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Deihlia Nye impacted one
of her friends so much
he tattooed her ashes
above his heart.
In Diane Fraser’s new memoir, “Growing
up Superheroes: The Extraordinary
Adventures of Deihlia Nye,” she writes
about her niece, Nye, and how she impacted
the world around her.
Nye was born with severe spinal bifida in
1983. Several organs lay outside of her body,
her abdomen was open and her parents and
relatives were told she would not live more
than three days, but she lived to the age of
“She lived a kickass life,” Fraser said. “She
influenced a lot of people. She was a risk
taker. She encouraged others to take risks
and get out of their comfort zone.”
Fraser said the memoir is Nye’s life story
told through a combination of personal
narrative and third person vignettes,
and that the story is both physical and
metaphysical, dealing with themes of death
and life after death.
“Death is really a character and a theme of
the book,” she said, “as well as a propeller to
live fully while you’re here.”
Fraser, 52, is an award-winning poet who
lives in Boston, Massachusetts, and works
as a public health consultant. She said Nye’s
death inspired her to write the memoir.
“She deserved to have a book written
about her because I thought her story had a
lot of universal themes,” she said.
She said that Nye had been like a daughter
“I loved her so much immediately,” she
said. “My own life was in a pretty rough
spot when she was born. I was recovering
from growing up with a mental illness. Just
meeting her gave me a reason and impetus
to really deal with the effects of my family
Nye stood out as special to her early on.
Though she was teased in school for being
in a wheel chair, Fraser said she found a
way to deal with it, make friends and be
Both Fraser and Nye identify as queer so
Fraser said that knowing Nye gave her the
confidence to come out to her family.
“I wanted to do it for her because
she mattered to me,” she said. “At
first it was very upsetting for my
mother, and she still had a lot of
homophobia so it was very difficult,
but eventually she was fine with it.”
When Nye came out as
androgynous and queer, Fraser said
it didn’t seem like a big deal. Fraser
said Nye even developed a persona
called “Porkchop” whenever she
was out. She said it was about being
a queer prankster.
“She had this persona that
became infamous in her circles
and Boston circles that she moved
around in,” Fraser said.
Nye cofounded Boston Social
Nerds, Fraser said, where she
met a lot of people in the LGBT
community, but because of her
identity, she experienced a lot of
“She couldn’t get certain jobs or do certain
things,” Fraser said. “She either found paths
around or different ways in or created what
James Melton, 30, Chicago, Illinois, was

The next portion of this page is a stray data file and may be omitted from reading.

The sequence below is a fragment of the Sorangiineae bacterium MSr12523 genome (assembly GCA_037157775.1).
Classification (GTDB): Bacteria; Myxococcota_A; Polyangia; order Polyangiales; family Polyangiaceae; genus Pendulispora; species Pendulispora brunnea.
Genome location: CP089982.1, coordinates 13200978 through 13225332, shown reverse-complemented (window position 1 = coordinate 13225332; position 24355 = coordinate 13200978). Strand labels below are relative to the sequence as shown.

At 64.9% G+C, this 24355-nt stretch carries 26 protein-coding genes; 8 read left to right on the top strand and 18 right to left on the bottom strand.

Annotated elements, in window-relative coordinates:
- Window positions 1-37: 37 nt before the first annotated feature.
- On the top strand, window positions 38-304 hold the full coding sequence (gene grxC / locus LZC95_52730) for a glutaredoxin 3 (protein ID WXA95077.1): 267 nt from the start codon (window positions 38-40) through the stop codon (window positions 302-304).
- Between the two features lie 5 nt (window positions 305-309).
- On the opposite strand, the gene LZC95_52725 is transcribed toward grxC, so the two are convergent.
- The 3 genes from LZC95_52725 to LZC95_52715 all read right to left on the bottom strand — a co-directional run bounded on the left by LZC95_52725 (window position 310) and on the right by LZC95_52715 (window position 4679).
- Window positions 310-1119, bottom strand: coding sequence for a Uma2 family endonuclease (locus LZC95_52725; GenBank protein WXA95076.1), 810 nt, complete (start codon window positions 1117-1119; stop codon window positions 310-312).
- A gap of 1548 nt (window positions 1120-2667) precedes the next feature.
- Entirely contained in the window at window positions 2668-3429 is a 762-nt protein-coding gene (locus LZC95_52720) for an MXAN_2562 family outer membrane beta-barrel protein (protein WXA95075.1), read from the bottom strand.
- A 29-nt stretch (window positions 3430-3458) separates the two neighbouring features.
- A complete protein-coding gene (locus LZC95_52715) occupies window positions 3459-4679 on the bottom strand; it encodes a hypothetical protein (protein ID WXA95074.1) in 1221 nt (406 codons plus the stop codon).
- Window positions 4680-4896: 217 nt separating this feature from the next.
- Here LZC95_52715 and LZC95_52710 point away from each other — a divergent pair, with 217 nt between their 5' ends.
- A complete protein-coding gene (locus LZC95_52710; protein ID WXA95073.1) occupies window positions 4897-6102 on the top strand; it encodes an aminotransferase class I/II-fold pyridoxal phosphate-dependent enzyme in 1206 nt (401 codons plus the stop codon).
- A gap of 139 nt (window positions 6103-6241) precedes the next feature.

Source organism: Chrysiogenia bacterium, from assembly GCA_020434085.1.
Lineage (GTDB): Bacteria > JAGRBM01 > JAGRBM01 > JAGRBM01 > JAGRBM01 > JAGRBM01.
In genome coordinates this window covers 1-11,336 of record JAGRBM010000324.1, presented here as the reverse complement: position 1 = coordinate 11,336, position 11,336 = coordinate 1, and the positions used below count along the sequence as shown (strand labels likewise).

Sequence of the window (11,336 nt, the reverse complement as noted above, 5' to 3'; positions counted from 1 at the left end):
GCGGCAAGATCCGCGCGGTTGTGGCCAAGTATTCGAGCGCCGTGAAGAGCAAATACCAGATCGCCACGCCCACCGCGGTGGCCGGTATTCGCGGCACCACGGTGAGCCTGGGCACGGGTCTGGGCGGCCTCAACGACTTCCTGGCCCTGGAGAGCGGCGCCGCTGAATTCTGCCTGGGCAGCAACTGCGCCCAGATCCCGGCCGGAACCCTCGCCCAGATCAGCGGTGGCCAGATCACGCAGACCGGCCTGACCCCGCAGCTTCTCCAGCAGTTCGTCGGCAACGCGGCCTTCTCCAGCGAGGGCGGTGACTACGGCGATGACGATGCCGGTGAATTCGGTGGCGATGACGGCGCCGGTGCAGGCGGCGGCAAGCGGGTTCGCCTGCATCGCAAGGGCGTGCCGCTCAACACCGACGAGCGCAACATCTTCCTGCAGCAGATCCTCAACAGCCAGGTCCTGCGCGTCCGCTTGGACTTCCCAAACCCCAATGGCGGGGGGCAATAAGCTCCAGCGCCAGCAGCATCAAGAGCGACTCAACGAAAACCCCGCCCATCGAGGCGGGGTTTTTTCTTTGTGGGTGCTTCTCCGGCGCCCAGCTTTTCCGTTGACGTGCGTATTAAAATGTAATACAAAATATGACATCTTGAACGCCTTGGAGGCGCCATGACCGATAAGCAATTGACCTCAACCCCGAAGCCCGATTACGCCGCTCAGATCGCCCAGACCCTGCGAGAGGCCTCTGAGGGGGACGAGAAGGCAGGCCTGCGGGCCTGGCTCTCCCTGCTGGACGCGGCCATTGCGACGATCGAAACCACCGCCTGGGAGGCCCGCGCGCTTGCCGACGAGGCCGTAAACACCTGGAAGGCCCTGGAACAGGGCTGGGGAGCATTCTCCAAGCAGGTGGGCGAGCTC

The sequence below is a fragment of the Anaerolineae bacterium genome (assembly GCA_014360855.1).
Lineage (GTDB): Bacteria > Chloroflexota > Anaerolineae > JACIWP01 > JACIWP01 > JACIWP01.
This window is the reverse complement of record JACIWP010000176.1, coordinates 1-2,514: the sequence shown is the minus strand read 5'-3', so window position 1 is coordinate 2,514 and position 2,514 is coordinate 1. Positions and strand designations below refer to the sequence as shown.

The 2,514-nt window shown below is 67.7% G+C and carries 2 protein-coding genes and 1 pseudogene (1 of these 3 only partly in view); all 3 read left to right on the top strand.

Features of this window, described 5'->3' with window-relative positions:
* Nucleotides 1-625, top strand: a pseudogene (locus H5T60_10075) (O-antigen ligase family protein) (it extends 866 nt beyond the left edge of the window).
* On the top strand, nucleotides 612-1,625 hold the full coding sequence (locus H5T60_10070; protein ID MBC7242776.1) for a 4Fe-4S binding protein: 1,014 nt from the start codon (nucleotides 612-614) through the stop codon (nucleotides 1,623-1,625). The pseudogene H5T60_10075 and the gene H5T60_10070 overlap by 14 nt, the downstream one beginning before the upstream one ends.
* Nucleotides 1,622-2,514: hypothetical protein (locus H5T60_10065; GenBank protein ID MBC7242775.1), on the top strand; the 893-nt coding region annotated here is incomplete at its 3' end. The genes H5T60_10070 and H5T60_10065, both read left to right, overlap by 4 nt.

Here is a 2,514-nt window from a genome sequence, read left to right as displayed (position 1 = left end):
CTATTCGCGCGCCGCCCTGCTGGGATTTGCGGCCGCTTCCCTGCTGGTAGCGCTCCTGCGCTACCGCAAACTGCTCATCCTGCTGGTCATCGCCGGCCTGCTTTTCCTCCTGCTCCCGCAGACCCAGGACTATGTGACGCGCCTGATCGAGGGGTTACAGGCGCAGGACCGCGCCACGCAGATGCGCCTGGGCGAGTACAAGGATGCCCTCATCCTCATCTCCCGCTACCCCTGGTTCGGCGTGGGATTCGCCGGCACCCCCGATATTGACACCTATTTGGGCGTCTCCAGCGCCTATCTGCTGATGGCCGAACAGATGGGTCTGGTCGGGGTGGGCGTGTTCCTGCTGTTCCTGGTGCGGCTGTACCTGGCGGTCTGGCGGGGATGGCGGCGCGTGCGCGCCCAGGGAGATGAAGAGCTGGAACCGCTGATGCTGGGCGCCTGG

close friends with Nye during her life.
“I’d known her since freshman year,
when I first met her in college at a party,”
he said. “She had short funky hair back then
and was kind of quiet.”
Melton, an avid cyclist, bonded with Nye
over her wheelchair, which he recalls had
“She was my anchor,” he said. “She was
one of those people who didn’t know her
own strength at first. She grew into her
He said that when he left the school, Nye
stayed and became one of the most popular
people on campus with many friends who
supported her and backed her. She became
successful as a strategic marketer for a
pottery business the two created.
Melton said that at all the jobs Nye took
on, she succeeded and worked her way up
“You’ll meet one or two people that
absolutely stand out that you can’t believe
they exist,” he said. “It’s just, wow, their
personality and who they are [just take your
breath away]. She was one of those people.”
He said she gave him wisdom and strength
and changed his life.
“I have her ashes tattooed above my heart
in my chest,” he said.
He said he’s glad that Fraser created a
book in honor of her. And that the story
would speak to the younger LGBT audience
and younger people in general.
“It’s one of triumph over tragedy,” he said.
“I would think that if someone was scared to
come out or to actually be themselves and
had that internal strife or wanted to put on
a façade or face for others, they should read
this to know that you can be okay and that a
lot of people have had it worse than you can
imagine and did amazingly.”
Fraser said she hopes people will connect
with Deihlia Nye and see themselves in her
struggles and that they get some courage
“[I hope it would] sort of reinvigorate
their own appetite and gusto in life so they
can experience the things they want before
they die,” she said.
She said she hopes it reduces stigma
around people with disabilities and being
“I think anyone at any age can connect
with the story,” she said.
Growing Up Superheroes
And Living Life To Its fullest
Photo: Deihlia Nye, Facebook.
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